Rather than working for a few hours in a conventional school, other reformers are opening their own. AltSchool is one of various comprehensive attempts to use edtech to provide a form of “personalised learning”—thus slotting it into a tradition that reaches back to Jean-Jacques Rousseau and Maria Montessori. Founded by Max Ventilla, a former Google engineer, it is backed by, among others, CZI and the Omidyar Network, set up by Pierre Omidyar, the eBay founder. At each of AltSchool’s seven “lab schools” in California and New York, pupils consult two pieces of software on their tablets. The first is the “portrait”: a record of a child’s progress in academic subjects and social skills. (One measure is whether children can “respond with wonderment and awe”.) The second is the “playlist”, which is where pupils gain access to material and complete work.

Perhaps surprisingly, and reassuringly, for a school so dependent on software, screen time is limited to no more than 20-30% of the day. The emphasis on project work means pupils collaborate with each other. At the Yerba Buena AltSchool, in San Francisco, Hugo, 12, explains that he learns more from his peers here than at his old school. Teachers at AltSchool say they save time by not marking or planning lessons. Instead they analyse data on pupils’ portraits and tutor them on individual problems. Hugo says “I feel like the teachers here really know me.”

Giving children such attention is not cheap. Hugo’s parents pay $27,000 per year, more than twice the average spending per pupil in OECD countries. That does not mean that the software AltSchool is developing will be particularly expensive. But overall cost is definitely an issue. Many of the public schools trying to combine edtech and personalised learning are supported by philanthropic organisations such as the Gates Foundation. A study last year of early adopters by the Centre on Reinventing Public Education at the University of Washington, also partly funded by the Gates Foundation, concluded that those schools’ “long-term financial stability is still unclear”.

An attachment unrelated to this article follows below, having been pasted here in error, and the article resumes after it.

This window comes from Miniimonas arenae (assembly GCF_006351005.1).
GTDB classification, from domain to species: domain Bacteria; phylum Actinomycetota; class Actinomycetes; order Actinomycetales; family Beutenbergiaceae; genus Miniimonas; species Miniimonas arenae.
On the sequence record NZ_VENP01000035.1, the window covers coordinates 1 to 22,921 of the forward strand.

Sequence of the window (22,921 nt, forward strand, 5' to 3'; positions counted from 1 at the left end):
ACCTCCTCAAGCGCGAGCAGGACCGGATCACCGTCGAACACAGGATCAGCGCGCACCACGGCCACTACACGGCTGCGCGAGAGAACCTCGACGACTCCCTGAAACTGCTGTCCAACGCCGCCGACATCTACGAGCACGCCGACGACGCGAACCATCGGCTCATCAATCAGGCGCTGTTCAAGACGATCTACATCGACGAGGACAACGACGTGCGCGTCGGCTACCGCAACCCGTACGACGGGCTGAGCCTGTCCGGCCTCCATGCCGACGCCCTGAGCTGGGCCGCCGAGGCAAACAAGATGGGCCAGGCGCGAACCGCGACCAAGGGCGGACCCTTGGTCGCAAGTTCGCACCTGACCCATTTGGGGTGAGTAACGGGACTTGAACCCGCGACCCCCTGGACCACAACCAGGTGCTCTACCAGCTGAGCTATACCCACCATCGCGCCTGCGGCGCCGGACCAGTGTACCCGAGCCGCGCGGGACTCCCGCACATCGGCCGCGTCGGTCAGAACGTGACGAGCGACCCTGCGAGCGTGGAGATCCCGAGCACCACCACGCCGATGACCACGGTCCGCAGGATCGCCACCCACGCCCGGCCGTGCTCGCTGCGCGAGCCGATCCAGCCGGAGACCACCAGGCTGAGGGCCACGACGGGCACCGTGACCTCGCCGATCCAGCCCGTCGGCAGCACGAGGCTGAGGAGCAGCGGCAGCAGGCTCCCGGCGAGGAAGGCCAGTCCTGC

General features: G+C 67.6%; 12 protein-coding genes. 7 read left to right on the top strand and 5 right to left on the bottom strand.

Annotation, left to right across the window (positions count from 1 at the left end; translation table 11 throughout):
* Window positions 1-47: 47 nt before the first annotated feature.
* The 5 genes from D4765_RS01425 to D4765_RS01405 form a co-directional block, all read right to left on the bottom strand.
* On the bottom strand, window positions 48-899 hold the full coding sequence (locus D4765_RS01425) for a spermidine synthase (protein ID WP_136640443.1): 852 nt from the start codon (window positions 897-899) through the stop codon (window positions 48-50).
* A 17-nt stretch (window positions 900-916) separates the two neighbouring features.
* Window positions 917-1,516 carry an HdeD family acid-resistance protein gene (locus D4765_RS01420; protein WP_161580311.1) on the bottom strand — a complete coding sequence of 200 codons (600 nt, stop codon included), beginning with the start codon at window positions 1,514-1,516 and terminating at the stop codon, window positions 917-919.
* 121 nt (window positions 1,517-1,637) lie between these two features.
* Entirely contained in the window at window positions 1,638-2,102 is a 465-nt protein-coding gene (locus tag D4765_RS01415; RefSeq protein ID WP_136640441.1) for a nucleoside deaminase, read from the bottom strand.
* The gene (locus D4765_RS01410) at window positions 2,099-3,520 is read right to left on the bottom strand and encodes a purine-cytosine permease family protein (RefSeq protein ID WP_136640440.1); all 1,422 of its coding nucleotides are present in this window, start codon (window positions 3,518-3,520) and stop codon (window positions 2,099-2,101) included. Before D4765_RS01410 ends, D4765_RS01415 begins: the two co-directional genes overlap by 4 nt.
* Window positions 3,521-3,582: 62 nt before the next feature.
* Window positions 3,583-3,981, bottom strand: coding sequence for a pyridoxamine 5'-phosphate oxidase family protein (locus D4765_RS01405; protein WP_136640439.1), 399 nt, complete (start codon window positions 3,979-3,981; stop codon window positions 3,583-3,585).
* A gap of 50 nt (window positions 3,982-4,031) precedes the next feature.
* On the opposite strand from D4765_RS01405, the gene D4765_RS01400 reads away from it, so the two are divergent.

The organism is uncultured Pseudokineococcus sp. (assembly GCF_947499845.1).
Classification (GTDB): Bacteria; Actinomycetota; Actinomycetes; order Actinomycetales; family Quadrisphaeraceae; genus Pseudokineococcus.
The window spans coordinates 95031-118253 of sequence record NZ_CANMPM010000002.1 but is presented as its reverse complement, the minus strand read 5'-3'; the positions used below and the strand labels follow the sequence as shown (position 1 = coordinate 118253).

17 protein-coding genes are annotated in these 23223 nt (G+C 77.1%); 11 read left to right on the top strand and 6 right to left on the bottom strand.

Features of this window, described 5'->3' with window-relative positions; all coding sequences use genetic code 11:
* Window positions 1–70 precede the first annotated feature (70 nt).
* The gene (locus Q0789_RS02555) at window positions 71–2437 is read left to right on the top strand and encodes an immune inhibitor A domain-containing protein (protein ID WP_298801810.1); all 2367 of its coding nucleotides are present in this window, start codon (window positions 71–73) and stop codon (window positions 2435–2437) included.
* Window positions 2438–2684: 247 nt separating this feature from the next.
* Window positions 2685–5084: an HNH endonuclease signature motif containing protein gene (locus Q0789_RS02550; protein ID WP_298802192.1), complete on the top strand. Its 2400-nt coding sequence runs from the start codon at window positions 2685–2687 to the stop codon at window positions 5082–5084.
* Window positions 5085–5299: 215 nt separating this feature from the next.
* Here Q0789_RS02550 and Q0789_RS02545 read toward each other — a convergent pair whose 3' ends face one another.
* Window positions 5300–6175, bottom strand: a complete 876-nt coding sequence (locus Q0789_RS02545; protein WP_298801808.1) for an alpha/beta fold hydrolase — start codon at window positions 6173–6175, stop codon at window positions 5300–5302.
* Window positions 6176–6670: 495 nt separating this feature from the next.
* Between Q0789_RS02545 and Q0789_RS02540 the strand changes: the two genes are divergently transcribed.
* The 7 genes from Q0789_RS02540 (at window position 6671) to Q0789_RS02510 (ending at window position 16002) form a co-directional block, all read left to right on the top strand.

Arguably the most influential attempt to find out whether high-tech personalised learning can both work and be afforded at scale is that of Summit Public Schools, a publicly funded network of 11 schools in California and Washington which serve mostly poor, often Latino students; 130 more “partner schools” across 27 states use Summit’s software and get training from Summit staff. Its platform was built pro bono by Facebook engineers.

Andrew Goldin, Summit’s chief of schools, argues that the Summit Learning Platform lets pupils learn more efficiently than they do when led through every lesson by a teacher: “Children don’t need to be walked through every step.” That gives them more time to spend on projects, which take up half of the school day, and to be mentored by teachers.

This sort of personalised learning has its critics. Putting students in charge of how fast they learn worries some cognitive scientists. “Our minds are not built to think,” argues Benjamin Riley of Deans for Impact, a charity championing the science of learning. Thinking hard about things does not come naturally, and if schools make it easy to avoid thinking, some children will do so. Another criticism is that people need a ready store of facts if they are to develop many forms of creativity and critical thinking (an insight championed by one of the early giants of AI, Herbert Simon). As Daniel Willingham of the University of Virginia puts it: “knowledge is cumulative”. In the always Googleable world of tablet and phone, it could be tempting for children not to fill that store, and for their teachers not to worry too much.